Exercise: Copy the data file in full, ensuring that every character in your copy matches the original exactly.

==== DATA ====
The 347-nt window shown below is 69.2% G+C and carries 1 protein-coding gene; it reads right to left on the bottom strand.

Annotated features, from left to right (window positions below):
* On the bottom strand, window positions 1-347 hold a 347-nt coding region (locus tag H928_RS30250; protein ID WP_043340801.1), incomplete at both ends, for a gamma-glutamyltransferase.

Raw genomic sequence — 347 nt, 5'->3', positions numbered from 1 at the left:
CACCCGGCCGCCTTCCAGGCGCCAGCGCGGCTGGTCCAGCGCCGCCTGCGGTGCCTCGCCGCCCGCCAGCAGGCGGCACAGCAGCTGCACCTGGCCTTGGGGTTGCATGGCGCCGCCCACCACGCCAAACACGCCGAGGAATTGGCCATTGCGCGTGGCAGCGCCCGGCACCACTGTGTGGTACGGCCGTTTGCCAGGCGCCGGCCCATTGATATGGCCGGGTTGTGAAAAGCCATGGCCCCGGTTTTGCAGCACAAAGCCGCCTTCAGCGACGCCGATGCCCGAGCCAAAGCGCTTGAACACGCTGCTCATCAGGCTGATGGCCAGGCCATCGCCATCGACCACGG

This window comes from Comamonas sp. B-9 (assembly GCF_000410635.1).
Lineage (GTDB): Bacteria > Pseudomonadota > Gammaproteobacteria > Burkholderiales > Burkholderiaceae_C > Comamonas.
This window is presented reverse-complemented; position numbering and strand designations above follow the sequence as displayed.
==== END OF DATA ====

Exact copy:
The 347-nt window shown below is 69.2% G+C and carries 1 protein-coding gene; it reads right to left on the bottom strand.

Annotated features, from left to right (window positions below):
* On the bottom strand, window positions 1-347 hold a 347-nt coding region (locus tag H928_RS30250; protein ID WP_043340801.1), incomplete at both ends, for a gamma-glutamyltransferase.

Raw genomic sequence — 347 nt, 5'->3', positions numbered from 1 at the left:
CACCCGGCCGCCTTCCAGGCGCCAGCGCGGCTGGTCCAGCGCCGCCTGCGGTGCCTCGCCGCCCGCCAGCAGGCGGCACAGCAGCTGCACCTGGCCTTGGGGTTGCATGGCGCCGCCCACCACGCCAAACACGCCGAGGAATTGGCCATTGCGCGTGGCAGCGCCCGGCACCACTGTGTGGTACGGCCGTTTGCCAGGCGCCGGCCCATTGATATGGCCGGGTTGTGAAAAGCCATGGCCCCGGTTTTGCAGCACAAAGCCGCCTTCAGCGACGCCGATGCCCGAGCCAAAGCGCTTGAACACGCTGCTCATCAGGCTGATGGCCAGGCCATCGCCATCGACCACGG

This window comes from Comamonas sp. B-9 (assembly GCF_000410635.1).
Lineage (GTDB): Bacteria > Pseudomonadota > Gammaproteobacteria > Burkholderiales > Burkholderiaceae_C > Comamonas.
This window is presented reverse-complemented; position numbering and strand designations above follow the sequence as displayed.